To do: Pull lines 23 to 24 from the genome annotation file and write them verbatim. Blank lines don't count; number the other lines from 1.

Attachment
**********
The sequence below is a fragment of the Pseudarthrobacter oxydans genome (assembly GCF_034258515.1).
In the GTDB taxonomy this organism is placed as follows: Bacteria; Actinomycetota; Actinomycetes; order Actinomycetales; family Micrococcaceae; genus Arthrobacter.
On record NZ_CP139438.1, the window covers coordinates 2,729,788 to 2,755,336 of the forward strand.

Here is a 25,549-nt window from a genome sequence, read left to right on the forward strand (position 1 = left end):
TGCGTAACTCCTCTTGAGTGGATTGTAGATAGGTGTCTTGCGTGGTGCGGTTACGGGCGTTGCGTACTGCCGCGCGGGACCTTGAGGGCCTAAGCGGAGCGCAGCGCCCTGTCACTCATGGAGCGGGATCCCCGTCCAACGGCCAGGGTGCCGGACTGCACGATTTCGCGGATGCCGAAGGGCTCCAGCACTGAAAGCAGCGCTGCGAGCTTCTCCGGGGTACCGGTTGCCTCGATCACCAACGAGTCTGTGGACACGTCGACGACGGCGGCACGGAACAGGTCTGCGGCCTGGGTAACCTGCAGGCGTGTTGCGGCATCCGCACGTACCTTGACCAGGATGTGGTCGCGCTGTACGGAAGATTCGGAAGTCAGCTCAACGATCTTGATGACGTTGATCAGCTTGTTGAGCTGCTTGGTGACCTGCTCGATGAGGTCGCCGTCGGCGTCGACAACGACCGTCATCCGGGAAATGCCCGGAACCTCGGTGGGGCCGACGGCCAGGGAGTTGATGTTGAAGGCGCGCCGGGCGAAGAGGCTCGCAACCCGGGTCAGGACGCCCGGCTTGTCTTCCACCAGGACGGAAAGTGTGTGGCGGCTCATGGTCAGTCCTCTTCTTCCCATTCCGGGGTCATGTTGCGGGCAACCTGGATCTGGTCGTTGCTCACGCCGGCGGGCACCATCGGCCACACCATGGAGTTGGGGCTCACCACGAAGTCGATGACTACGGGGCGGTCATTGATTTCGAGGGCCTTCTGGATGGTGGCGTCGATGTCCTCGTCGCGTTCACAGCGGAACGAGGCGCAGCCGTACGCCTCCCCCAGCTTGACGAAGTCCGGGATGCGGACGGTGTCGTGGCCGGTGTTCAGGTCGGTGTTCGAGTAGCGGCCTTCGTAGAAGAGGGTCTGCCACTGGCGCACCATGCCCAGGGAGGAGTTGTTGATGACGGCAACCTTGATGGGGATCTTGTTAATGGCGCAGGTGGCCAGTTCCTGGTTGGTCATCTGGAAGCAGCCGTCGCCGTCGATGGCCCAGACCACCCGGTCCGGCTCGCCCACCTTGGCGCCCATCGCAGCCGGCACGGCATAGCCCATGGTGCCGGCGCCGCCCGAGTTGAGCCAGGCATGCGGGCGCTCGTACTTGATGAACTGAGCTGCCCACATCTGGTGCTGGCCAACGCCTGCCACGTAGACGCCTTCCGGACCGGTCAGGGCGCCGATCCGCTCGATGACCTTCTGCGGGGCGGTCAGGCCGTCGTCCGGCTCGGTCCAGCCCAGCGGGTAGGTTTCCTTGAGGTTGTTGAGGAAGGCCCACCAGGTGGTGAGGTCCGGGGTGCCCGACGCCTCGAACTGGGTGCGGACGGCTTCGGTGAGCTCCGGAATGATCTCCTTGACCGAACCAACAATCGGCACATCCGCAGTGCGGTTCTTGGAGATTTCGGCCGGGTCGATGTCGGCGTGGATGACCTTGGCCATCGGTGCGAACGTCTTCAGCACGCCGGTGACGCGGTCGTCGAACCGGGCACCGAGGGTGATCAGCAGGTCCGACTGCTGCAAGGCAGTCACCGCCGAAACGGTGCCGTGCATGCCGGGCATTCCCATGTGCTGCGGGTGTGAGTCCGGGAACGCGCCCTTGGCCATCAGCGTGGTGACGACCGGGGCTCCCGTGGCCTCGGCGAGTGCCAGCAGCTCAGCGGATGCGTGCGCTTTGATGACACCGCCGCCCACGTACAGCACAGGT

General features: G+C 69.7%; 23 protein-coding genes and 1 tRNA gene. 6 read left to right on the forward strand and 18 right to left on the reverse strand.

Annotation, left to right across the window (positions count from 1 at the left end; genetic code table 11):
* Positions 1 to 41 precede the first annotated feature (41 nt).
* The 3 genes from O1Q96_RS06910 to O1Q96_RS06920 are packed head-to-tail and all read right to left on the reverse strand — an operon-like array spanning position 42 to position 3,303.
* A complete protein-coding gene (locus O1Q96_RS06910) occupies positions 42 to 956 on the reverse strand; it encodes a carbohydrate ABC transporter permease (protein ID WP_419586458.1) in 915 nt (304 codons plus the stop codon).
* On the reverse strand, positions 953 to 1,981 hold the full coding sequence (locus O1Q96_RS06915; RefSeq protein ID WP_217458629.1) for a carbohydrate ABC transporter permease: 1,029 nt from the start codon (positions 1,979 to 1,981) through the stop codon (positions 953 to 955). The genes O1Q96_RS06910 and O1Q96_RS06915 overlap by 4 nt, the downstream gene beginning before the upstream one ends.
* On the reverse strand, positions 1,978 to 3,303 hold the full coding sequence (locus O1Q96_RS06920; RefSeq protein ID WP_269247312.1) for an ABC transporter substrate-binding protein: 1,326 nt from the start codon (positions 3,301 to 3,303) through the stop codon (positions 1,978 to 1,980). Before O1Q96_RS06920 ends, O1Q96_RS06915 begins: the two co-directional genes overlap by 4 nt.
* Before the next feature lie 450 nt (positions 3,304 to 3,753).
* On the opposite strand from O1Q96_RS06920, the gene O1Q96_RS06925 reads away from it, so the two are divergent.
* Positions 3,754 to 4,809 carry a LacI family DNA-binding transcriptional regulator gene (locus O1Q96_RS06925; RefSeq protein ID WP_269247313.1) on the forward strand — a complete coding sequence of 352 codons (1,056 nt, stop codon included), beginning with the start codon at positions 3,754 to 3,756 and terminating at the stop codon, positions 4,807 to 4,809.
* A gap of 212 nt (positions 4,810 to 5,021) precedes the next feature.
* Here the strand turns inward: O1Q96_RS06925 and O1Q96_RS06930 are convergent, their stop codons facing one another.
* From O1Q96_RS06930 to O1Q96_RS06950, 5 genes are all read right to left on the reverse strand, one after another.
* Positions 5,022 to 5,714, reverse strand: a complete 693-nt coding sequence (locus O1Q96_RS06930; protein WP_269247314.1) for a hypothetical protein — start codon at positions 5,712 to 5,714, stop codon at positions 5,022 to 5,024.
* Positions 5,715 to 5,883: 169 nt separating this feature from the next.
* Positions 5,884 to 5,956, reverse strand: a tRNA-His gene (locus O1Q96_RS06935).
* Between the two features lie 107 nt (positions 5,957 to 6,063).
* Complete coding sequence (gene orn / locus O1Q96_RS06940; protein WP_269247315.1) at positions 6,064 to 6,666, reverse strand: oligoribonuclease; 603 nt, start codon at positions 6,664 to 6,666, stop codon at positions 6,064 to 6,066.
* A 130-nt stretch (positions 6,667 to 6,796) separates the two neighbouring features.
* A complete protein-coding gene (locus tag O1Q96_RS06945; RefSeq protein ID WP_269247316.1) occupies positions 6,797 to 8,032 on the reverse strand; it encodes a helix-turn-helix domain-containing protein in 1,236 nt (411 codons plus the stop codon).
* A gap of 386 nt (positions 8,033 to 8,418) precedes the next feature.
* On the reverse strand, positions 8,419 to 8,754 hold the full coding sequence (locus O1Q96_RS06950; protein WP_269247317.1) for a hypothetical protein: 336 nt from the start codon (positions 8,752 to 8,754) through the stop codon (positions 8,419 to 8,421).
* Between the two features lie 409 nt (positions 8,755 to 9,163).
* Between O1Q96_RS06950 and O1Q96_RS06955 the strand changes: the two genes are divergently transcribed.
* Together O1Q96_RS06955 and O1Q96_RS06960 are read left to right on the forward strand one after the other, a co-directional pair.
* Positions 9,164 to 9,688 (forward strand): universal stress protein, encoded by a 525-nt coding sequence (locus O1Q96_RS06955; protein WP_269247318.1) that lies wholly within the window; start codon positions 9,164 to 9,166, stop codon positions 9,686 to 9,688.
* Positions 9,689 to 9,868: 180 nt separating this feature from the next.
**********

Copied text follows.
* Complete coding sequence (gene orn / locus O1Q96_RS06940; protein WP_269247315.1) at positions 6,064 to 6,666, reverse strand: oligoribonuclease; 603 nt, start codon at positions 6,664 to 6,666, stop codon at positions 6,064 to 6,066.
* A 130-nt stretch (positions 6,667 to 6,796) separates the two neighbouring features.